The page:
Earlier this month, the HHS Office of Inspector General (OIG) published an advisory opinion that permitted a pain management practice to retain the profits it received from billing for the anesthesia services that an employed CRNA provided at an ASC partially owned by the practice’s physician-owner.
As described in Advisory Opinion 21-15, a pain management practice wholly owned by one physician employed a CRNA to provide anesthesia services at the practice’s office and an ASC co-owned by the practice’s physician-owner and another physician. Pursuant to this agreement, the CRNA reassigned his billing rights to the practice while the practice assumed responsibility for the CRNA’s performance of anesthesia services, billed for the CRNA’s services, paid the CRNA a salary, and performed other duties typically expected of employers.
In reviewing the employment agreement, the OIG identified two streams of remuneration: (1) the salary payments from the practice to the CRNA and (2) the profit the practice could earn by billing for the CRNA’s anesthesia services under the reassignment of billing rights. According to the OIG, both streams implicated the Anti-Kickback Statute - the salary payments because the CRNA ordered and arranged for items and services that might be reimbursable under Medicare or Medicaid, and the potential profit because the practice arranged for the purchase of the CRNA’s services or referred patients to the CRNA for services that might similarly be reimbursed by Medicare or Medicaid.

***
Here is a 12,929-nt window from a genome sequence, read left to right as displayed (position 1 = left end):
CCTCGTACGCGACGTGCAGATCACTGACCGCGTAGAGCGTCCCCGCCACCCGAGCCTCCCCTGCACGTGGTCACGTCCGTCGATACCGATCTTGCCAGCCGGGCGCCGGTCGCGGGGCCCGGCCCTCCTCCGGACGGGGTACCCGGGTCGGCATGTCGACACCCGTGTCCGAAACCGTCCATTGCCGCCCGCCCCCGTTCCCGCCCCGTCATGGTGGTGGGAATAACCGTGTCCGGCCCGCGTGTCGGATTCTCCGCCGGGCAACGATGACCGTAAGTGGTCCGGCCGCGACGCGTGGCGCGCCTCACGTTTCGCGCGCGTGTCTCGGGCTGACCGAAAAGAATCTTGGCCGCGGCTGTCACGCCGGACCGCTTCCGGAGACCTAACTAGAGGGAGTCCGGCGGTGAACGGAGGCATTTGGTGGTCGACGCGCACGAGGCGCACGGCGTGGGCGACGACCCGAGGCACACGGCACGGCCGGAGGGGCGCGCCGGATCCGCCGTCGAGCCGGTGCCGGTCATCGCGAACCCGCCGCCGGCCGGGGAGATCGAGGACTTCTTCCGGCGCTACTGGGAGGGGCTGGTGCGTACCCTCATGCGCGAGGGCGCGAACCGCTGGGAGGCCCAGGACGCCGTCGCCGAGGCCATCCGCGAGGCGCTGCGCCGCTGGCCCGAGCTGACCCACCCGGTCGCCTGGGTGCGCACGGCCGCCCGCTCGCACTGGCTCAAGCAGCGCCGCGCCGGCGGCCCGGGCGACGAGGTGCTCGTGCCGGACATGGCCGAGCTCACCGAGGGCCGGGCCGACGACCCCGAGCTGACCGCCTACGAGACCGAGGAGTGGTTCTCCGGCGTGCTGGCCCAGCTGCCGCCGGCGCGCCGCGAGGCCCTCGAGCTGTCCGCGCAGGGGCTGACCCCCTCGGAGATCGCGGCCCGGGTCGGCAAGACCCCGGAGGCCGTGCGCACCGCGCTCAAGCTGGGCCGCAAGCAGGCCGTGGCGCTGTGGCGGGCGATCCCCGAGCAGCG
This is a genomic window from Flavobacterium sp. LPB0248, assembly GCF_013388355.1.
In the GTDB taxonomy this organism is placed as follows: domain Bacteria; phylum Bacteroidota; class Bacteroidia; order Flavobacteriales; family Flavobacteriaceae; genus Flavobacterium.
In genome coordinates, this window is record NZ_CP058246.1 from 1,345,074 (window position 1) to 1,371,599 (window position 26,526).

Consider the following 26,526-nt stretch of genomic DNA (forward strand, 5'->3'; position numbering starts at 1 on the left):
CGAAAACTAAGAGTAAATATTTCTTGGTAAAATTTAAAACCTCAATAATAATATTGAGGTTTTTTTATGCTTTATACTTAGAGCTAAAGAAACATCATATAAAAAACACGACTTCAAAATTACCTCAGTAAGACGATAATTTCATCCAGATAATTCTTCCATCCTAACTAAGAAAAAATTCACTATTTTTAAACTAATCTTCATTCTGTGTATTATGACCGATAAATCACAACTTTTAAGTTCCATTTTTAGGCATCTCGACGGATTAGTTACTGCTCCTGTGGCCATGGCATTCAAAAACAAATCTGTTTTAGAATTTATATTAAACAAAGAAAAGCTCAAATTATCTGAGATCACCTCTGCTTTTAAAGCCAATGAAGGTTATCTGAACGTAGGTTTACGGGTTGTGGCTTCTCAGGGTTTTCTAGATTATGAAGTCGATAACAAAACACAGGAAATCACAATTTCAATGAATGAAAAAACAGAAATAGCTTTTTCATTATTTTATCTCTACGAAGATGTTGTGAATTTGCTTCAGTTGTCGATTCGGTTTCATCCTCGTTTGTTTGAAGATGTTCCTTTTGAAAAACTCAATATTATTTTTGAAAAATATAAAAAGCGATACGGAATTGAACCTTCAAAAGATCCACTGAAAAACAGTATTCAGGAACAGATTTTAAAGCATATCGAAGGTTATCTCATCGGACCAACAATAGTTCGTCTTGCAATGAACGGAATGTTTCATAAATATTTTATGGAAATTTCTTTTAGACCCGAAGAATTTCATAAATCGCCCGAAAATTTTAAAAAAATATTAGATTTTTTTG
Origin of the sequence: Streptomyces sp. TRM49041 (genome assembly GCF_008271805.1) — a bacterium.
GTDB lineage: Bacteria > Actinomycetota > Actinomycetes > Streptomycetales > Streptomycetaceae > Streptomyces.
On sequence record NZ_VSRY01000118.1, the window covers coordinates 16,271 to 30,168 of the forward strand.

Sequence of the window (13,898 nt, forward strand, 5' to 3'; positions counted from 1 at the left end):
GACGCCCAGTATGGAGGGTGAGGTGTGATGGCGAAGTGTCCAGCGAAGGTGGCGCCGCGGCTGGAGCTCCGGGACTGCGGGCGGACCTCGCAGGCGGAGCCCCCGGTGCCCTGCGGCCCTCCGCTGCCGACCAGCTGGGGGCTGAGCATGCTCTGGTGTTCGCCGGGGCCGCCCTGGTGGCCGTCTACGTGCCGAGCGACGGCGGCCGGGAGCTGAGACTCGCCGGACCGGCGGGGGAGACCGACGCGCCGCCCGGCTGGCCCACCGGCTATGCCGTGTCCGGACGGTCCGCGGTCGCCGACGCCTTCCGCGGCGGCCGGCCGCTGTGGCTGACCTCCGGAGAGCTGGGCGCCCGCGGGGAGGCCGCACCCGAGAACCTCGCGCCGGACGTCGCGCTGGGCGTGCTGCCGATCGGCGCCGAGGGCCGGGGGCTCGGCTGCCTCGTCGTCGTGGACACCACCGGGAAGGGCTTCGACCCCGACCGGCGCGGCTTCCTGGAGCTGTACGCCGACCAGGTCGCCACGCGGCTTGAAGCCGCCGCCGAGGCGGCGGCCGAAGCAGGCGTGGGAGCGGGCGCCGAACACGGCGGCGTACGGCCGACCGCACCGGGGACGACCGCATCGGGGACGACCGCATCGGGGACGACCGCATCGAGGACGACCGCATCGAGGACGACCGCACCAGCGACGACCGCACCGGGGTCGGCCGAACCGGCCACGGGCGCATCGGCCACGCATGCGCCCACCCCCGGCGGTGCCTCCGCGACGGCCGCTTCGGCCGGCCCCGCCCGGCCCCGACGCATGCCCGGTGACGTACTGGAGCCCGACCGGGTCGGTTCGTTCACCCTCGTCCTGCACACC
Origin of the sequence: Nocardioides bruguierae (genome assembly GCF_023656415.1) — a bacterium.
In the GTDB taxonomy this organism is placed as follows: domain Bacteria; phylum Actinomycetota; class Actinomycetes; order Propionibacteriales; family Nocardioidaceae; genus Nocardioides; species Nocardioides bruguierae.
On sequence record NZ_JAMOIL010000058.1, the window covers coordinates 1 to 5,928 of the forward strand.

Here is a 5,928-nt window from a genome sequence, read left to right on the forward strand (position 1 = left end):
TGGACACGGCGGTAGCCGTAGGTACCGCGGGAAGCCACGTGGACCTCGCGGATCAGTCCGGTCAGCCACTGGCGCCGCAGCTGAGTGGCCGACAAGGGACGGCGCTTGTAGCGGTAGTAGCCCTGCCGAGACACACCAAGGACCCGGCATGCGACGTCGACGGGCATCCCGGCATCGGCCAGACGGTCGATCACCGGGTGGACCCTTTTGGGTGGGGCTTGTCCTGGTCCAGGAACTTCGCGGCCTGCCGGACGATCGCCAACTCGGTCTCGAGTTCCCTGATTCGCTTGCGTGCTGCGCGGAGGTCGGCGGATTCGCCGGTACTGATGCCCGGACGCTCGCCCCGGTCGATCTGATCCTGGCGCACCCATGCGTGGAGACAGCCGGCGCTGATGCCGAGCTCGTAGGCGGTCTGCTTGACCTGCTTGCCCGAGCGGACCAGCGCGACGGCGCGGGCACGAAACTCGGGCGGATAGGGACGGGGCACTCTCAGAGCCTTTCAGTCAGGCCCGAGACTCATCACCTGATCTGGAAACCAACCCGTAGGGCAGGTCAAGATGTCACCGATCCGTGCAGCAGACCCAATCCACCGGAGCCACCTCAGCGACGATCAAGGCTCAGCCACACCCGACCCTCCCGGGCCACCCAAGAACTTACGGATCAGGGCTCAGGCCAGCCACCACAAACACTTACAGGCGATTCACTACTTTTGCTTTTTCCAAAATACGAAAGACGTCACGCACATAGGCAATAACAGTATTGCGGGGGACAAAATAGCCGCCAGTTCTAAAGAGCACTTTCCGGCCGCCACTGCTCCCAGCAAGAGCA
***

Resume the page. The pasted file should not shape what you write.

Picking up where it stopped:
Notwithstanding the conclusion that both reimbursement streams implicated the Anti-Kickback Statute, the OIG declined to impose sanctions for either one. The OIG concluded that the first stream was protected by the safe harbor for employment agreements, and the second stream, while not protected by a safe harbor, presented a sufficiently low risk of fraud and abuse because it was a “straightforward” arrangement under which the practice assumed duties that were typical of an employer. In reaching its conclusion about the second reimbursement stream, the OIG noted that reassignment arrangements are common in the health care industry and explicitly authorized by Medicare statutes and regulations.
Although Advisory Opinion 21-15 indicates that the OIG is unlikely to impose sanctions on parties who enter reassignment arrangements as part of straightforward, bona fide employment agreements, it may not provide much clarity since many health care providers likely already believed that such arrangements were permitted. The OIG is correct that reassignment agreements like the one described in Advisory Opinion 21-15 are quite common, so reaching any other conclusion would have been extremely disruptive to the industry.
Moreover, in reaching this conclusion, the OIG has also indicated that reassignment arrangements implicate the Anti-Kickback Statute because they give the party accepting assignment the opportunity to earn profit from services. This statement could impact parties whose relationships are less straightforward. Interestingly, Advisory Opinion 21-15 did not discuss whether the anesthesia services were paid at Fair Market Value (“FMV”). Nevertheless, compensation paid to anesthesia providers should always be consistent with fair market value rates (supported by reliable surveys, valuations or market data). Otherwise, it seems likely that the OIG would take the position that the difference between the fair market value rate for the CRNA’s services and the actual compensation amount paid to the CRNA constitutes a payment to the referring physician(s) in exchange for referrals of anesthesia services.
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